From Online Journal:
David Iglesias, the former U.S. attorney for New Mexico who was one of nine federal prosecutors fired two years ago for reasons that appear to be politically motivated, said a recent House vote to hold former White House counsel Harriet Miers and President Bush’s chief of staff, Josh Bolten, in contempt for refusing to testify before Congress about the matter was encouraging. But he said questions related to his dismissal remain unanswered.
In an interview following the historic vote, the first time in 25 years a full chamber of Congress voted on contempt of Congress citation, Iglesias called upon the White House to “do the right thing.”
“Congress is exercising its legitimate oversight role in this unfinished matter,” said Iglesias, who has written a book on the ordeal, “In Justice: Inside the Scandal that Rocked the Bush Administration,” that is due to be published in June. “I implore the White House to do the right thing and produce Ms. Miers and Mr. Bolten to the Congress.”
The White House said it has no intention of producing documents to the House Judiciary Committee or allowing Bolten and Miers to testify on grounds that the information is covered by executive privilege. Attorney General Michael Mukasey testified before Congress two weeks ago that he has no plans to enforce the contempt citations.
But Congressman Maurice Hinchey (D-NY) said even if Mukasey refuses to act on the contempt citations, Congress will pursue civil litigation to enforce the subpoenas and Bolten and Miers’ testimony.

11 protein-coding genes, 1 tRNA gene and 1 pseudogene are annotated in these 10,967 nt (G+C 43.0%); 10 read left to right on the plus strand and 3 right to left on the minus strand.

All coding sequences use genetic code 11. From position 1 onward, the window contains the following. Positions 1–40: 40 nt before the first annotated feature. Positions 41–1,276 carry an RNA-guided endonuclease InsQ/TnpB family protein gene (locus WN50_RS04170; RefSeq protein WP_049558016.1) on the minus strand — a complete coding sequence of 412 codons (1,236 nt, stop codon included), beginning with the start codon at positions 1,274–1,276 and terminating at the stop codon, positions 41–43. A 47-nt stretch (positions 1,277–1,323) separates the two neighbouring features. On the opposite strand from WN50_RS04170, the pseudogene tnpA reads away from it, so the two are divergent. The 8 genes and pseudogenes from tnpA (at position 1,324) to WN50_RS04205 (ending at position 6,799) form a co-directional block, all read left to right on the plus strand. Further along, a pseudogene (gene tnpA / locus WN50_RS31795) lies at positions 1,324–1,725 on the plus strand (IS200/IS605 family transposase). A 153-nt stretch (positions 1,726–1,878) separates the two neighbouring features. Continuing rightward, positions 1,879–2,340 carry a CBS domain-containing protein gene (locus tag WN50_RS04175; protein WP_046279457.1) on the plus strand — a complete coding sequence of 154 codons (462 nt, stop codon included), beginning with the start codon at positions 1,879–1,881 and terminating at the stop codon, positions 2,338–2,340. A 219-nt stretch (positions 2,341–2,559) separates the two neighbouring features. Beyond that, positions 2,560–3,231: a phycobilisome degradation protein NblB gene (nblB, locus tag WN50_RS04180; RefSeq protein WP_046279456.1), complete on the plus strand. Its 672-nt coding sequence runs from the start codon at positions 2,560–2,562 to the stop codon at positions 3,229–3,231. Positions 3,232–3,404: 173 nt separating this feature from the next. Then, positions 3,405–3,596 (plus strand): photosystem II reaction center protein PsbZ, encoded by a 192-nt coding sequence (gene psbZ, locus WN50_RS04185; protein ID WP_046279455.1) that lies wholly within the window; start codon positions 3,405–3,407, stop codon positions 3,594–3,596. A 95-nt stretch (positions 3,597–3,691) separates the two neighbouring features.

“It’s pretty clear to me that senior White House and U.S. Department of Justice officials deliberately fired U.S. attorneys who they felt were not acting in ways that were politically advantageous to the Bush administration and the Republican Party,” Hinchey said. “Those subpoenas have been ignored for far too long, which is why . . . we finally passed resolutions of contempt against them to begin the legal process of forcing them to comply or, if they continue to refuse, imposing tough consequences.”
John Conyers, the Democratic chairman of the House Judiciary Committee, agreed, and said he would vigorously pursue legal action to enforce the subpoenas to “vindicate Congress’ authority.”
Iglesias said the legal wrangling clearly indicates that the executive branch and Congress are headed for a showdown, but he added that documents in the case released thus far goes far beyond the realm of circumstantial evidence and shows culpability–and perhaps criminal behavior–on the part of several high-level former Justice Department and White House officials who were involved in his firing and sought to cover-up their involvement. Iglesias points to a transcript of an interview with career Justice Department official David Margolis conducted by congressional investigators in May 2007 in which Margolis said that he participated in a “brainstorming” session with other senior DOJ officials to come up with a reason to sell to the public and to lawmakers in the event that questions were raised about why Iglesias was ousted.